As the fireworks displays dissipated, the muted fanfare of live-streamed party conventions left questions important to the healthcare industry unanswered heading into the presidential race’s home stretch.
Former Vice President Joe Biden and President Donald Trump undoubtedly cast drastically different visions of their healthcare agendas. Biden touted the landmark law that the Trump administration wants to strike down in its entirety. Trump offered vague bullet points as his agenda, while Democrats released a 91-page platform document.
As both campaigns shift into high gear, industry leaders will be on the lookout for more details to emerge on policy initiatives that could reshape payment, coverage and overall operations in the coming years.
The proposal that has caused the most hand-wringing for the industry is Biden’s plan for a public health insurance option. His agenda presents the public option as a solution to several healthcare policy issues, including providing coverage to low-income individuals in states that have not expanded Medicaid, and as an alternative for those with employer-based insurance coverage.
The Democratic platform outlined some key contours of the public option:
- Available on the health insurance marketplaces
- Administered by the federal government
- Open to all Americans with auto-enrollment options for low-income people who live in states that haven’t expanded Medicaid
But two important questions remain unanswered: how much providers would be paid, and whether their participation would be mandatory.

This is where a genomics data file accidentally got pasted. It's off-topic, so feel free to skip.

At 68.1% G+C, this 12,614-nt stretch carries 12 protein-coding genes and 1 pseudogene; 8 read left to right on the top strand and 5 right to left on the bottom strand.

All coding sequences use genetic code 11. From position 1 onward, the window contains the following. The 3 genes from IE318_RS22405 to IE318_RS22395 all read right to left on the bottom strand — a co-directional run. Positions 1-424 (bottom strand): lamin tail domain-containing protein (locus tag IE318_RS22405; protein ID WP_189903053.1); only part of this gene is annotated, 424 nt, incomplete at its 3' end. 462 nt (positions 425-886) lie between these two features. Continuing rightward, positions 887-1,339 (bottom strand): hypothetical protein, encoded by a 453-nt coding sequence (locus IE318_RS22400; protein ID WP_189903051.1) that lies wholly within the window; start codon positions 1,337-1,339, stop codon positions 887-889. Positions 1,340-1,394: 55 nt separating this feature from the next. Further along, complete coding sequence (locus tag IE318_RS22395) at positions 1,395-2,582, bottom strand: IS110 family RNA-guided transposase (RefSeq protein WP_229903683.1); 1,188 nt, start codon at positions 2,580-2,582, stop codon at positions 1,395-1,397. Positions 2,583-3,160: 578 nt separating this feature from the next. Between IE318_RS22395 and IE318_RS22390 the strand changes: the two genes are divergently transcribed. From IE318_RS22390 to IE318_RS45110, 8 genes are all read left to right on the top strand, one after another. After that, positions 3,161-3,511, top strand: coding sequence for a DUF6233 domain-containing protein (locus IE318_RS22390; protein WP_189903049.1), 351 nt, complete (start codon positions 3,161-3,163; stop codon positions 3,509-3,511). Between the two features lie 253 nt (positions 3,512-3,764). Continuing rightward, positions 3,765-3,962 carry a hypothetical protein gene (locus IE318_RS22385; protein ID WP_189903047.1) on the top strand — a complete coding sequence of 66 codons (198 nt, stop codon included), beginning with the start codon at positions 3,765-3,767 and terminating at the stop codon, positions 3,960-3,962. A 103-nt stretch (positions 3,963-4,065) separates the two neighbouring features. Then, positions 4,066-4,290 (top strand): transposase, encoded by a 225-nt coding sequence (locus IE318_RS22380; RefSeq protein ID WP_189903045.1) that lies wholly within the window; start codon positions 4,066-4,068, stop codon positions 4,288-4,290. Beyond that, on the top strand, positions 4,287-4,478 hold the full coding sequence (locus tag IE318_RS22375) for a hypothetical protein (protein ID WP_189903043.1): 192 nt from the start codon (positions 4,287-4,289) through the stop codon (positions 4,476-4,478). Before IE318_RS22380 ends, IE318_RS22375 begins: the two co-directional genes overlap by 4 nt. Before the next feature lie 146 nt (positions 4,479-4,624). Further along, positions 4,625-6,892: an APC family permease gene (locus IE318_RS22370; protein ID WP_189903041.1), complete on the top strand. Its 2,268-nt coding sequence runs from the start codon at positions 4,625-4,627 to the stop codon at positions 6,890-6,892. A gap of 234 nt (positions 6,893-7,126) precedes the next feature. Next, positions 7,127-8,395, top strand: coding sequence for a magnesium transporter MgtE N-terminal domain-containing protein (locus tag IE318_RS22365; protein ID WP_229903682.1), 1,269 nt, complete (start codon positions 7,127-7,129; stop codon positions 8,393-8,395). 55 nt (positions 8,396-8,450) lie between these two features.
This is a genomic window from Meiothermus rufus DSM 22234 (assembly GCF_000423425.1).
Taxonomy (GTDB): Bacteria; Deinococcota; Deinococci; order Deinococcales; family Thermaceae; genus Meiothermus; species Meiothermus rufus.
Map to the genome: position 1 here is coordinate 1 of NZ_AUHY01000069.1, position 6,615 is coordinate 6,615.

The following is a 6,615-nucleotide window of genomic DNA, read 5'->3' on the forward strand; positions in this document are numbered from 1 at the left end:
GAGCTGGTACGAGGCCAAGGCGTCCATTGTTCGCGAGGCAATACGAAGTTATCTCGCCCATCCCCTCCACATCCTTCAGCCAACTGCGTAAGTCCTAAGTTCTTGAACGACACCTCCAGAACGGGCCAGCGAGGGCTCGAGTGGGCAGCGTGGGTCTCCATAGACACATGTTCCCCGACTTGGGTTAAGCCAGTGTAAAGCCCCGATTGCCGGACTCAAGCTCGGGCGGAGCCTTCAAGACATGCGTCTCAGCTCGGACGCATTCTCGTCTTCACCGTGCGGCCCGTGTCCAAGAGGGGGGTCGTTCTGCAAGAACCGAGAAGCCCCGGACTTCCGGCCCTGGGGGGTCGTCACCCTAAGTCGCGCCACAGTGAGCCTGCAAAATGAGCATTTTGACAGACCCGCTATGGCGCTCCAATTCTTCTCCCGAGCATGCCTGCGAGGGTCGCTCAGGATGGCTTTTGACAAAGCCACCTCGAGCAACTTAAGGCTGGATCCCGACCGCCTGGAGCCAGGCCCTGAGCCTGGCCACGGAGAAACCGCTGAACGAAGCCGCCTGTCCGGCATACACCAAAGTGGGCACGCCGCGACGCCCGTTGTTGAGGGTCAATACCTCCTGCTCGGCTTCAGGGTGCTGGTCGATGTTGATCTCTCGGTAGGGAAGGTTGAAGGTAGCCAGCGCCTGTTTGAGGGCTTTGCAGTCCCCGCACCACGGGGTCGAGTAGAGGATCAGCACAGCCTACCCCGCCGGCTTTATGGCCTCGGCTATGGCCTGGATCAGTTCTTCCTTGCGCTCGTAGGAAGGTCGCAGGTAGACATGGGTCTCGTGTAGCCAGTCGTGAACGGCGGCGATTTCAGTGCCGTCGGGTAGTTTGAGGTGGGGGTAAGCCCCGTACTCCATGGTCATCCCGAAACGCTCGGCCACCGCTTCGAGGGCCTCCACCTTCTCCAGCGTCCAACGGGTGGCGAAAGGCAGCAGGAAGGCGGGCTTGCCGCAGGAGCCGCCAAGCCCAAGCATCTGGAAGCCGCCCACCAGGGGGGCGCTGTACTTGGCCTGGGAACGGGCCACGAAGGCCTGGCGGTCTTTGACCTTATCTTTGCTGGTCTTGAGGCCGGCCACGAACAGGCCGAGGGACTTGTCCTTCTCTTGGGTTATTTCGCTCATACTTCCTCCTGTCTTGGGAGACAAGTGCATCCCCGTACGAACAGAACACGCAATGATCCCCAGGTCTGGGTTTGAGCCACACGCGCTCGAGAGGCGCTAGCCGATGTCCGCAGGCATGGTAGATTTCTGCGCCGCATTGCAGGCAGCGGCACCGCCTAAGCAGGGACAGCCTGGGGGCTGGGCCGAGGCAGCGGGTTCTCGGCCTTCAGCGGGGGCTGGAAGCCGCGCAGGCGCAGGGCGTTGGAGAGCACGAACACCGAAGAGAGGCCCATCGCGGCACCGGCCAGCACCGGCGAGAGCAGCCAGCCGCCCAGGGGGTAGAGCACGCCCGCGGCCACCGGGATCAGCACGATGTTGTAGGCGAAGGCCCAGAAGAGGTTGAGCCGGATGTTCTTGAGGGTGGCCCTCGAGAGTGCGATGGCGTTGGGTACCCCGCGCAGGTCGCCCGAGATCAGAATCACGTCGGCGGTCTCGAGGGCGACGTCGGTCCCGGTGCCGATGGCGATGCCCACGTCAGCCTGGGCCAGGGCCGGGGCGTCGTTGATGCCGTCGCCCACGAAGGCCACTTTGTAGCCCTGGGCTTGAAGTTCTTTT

“The elephant in the room that nobody wants to talk about is that without mandating pricing and participation, we won’t have a public option that moves the needle on price,” said Billy Wynne, executive director of the Wynne Health Group’s Public Option Institute.
The Biden campaign’s website says that reimbursement will be determined by negotiations between the government plan and providers. What that pay rate ends up being is a major factor in the overall impact on health spending.
An Urban Institute analysis published in March showed that if hospitals and physicians were paid at Medicare rates, a public option available in both the employer and nongroup insurance markets could decrease total health spending by all payers by $239.5 billion, compared with $72.8 billion if hospitals were paid 60% more than Medicare rates and physicians were paid 15% more.
Whether or not healthcare providers are mandated to participate in the public option plan would be a big factor in negotiating leverage, said Kaiser Family Foundation Senior Fellow Karen Pollitz.
“If providers must participate, that is a different negotiation field than if it is up to you, take it or leave it,” she said.
The healthcare industry isn’t taking chances on final policy details and has instead chosen to flat out oppose any sort of public option policy at both the state or federal levels. Insurers, hospitals and drugmakers banded together to form a dark-money spending group that’s lobbying against the policy. Industry groups are also concerned about Biden’s proposal to begin Medicare eligibility at age 60.
“In those plans, the devil is in the details,” said the executive director of Partnership for America’s Health Care Future, Lauren Crawford Shaver.
The biggest question of all is how much political capital Biden would expend on passing a public option plan, Wynne said, given the relative popularity of more modest policies to boost the Affordable Care Act and the monumental public health and economic challenges the country will likely still be facing in 2021.
Trump, on the other hand, has unapologetically supported a lawsuit that could strike down the entirety of the ACA and has offered little insight into his plans to further shape healthcare coverage.